At the same time, I have been able to see (like all of you) that, when communication works, the fruits immediately emerge. On the other hand, when communication is blocked or malfunctioning, conflict is created, interpersonal relationships suffer, common projects between people or between companies do not take off. We can trace with a good degree of precision the problem of incommunicability in cultural diversity – a “by-product” of the encounter / comparison between different cultures – an encounter that is as productive and full of opportunities for growth as it is open to risks and problems.

Culture – in the common sense – includes above all the artistic manifestations of a people, but in the social and managerial sciences it means much more. Culture, in a broader sense, above all means a way of perceiving the world, of categorizing reality, giving meaning to things, relationships, and life. Each of us is a unique individual in his personal culture, in the way of categorizing the world, assessing the importance of objects and people, setting up relationships. What is important and fundamental for me can be a detail for someone else, or for others something that doesn’t even deserve attention.

Each of us has assimilated the pressures and patterns of the groups to which they belong (ethnic, national, professional, family) into their own mental processes, and assimilates part of the models they come into contact with. Culture, according to Shore, can be considered a “collection of models”. In building a new relationship, in negotiating, what are the models I use? What models does my company use, often unconsciously? What are the models of others? The negotiation, even before a meeting between “positions”, of divergences / convergences on the details, is a meeting / clash between models.

With this volume I intend to offer a contribution that lays the foundations for both scientific and operational work, aimed at increasing the ability of people and companies to communicate with each other, aware of their differences, in order to grasp the best of the encounter between cultures. different without having to suffer the dark side of incommunicability and avoidable conflict.

Communicating aware of diversity – communicating in diversity and despite diversity – is a significant step forward. Having dealt with the basic themes in this volume, we will examine advanced techniques in future publications. Moreover, towers are not built without having first laid the foundations.

The repercussions of the “fundamental” tools shown here are potentially very strong, for those who work in companies (entrepreneurs, area managers and export managers), for the managers of projects and international relations, in the management of Human Resources (HR), but also for those who work in the social sector (therapists, counselors, educators), in an increasingly multicultural society.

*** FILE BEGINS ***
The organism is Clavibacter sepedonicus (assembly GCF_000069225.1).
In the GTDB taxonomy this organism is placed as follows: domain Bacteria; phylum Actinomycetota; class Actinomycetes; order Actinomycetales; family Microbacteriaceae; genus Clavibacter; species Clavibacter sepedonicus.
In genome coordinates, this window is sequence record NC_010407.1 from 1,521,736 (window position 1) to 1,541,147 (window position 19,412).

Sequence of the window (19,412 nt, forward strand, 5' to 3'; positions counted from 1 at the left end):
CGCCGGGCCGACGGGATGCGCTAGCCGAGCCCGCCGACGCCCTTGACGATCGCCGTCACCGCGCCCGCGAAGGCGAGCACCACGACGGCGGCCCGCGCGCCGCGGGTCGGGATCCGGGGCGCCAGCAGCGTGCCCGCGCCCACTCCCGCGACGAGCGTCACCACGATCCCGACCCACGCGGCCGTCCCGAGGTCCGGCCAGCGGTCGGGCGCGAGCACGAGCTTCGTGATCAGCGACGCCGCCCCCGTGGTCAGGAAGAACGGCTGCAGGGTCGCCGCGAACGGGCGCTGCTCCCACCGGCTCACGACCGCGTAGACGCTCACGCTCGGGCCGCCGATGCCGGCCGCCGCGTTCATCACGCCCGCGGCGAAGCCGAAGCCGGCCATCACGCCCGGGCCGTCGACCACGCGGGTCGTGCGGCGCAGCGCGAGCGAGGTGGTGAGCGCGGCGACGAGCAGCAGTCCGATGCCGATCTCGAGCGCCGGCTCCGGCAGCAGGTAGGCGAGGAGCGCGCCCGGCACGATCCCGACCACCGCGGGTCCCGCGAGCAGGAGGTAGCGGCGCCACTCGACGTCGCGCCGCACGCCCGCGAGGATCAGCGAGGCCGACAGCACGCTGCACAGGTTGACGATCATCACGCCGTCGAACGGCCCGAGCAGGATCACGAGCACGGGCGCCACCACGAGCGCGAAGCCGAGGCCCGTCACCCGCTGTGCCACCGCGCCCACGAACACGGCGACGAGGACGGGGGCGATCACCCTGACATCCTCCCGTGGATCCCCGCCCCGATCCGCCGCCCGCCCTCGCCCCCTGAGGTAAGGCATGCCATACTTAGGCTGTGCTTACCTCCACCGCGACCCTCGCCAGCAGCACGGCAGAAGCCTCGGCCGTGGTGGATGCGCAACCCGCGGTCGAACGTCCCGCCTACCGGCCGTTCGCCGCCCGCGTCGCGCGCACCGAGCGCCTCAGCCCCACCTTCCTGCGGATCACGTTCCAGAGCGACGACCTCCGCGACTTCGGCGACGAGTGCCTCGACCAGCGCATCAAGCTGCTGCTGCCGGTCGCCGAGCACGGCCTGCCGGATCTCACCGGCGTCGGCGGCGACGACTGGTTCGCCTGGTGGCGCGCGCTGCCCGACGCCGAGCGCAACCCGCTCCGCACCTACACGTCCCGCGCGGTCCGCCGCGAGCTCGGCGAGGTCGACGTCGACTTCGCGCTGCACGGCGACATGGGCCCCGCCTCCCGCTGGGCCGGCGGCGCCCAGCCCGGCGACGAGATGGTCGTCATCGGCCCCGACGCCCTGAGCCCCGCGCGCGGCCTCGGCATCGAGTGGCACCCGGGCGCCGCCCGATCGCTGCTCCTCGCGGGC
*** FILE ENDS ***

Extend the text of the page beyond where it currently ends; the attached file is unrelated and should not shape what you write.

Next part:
The Four Distances Model for approaching Intercultural Negotiation

The model is based on the concept of relational distance: how people from different cultures can interact effectively or instead generate interactions based on conflict, incommunicability and misunderstandings, is strictly dependent from the feeling of “closeness” or “distance” that emerges in the interaction patterns between intercultural communicators. The 4 Distances Model, originally developed in the area of intercultural semiotics [1] defines the four main variables that can determine relational distance. Each variable has a subset of more specific hard-type (more tangible) and soft-type (more intangible) sub-variables:

  • D1 – Distance of the Self. Defined by D1A – Hard Distances: biological differences, chronemics-timing differences between communicators emissions/decoding/feedbacks; D1B – Intangible Distances: identity/role/archetype/personality differences;
  • D2 – Communication Codes Distances (Semiolinguistic Distance). Defined by D2A: communication content (hard variables); – D2B: codes, subcodes, signs, symbols, language communication styles (soft variables)
  • D3 – Ideological and value distance: differences in: D3A core values, core beliefs, ideologies, worldviews (hard variables) and D3B peripheral attitudes and beliefs (soft variables)
  • D4 – Referential distance (personal history); D4A – experience with external world objects, physical experiences (hard variables); D4B internal sensations world, emotional past and present (soft variables)

Each of these “Distances Factor” can be determined by means of observation, psychometric measurements, nonverbal content-analysis and verbal content-analysis. The model has proven to be useful in the analysis of intercultural communication critical incidents, incidents due to intercultural communications misunderstanding, as in the International Space Station case[2] and in reducing misunderstanding in Intercultural Research & Development Engineering Teams.[3]

  1. ^ Trevisani, D. 1992. A Semiotic Models Approach to the Analysis of International/Intercultural Communication; published in “Proceedings of the International and Intercultural Communication Conference”, University of Miami, fl., USA, 19–21 May 1992
  2. ^ Stene, Trine Marie; Trevisani, Daniele; Danielsen, Brit-Eli (Dec 16, 2015). “Preparing for the unexpected.”. European Space Agency (ESA) Moon 2020-2030 Conference Proceedings. DOI: 10.13140/RG.2.1.4260.9529
  3. ^ Vilnius University, Vilnius, Lithuania, by Gudauskas, Renaldas; Jokubauskiene, Saulė, et. al. “Intelligent Decision Support System for Leadership Analysis”, in Procedia Engineering, Volume 122, 2015, Elsevier. DOI link: https://doi.org/10.1016/j.proeng.2015.10.022 – Pages 172-180

 

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© Article translated from the book “Negoziazione interculturale, comunicazione oltre le barriere culturali” (Intercultural Negotiation: Communication Beyond Cultural Barriers) copyright Dr. Daniele Trevisani Intercultural Negotiation Training and Coaching, published with the author’s permission. The Book’s rights are on sale and are available for any Publisher wishing to consider it for publication in English and other language except for Italian and Arab whose rights are already sold and published. If you are interested in publishing the book in English, or in Intercultural Negotiation Training, Coaching and Consulting, please feel free to contact the author from the webstite www.danieletrevisani.com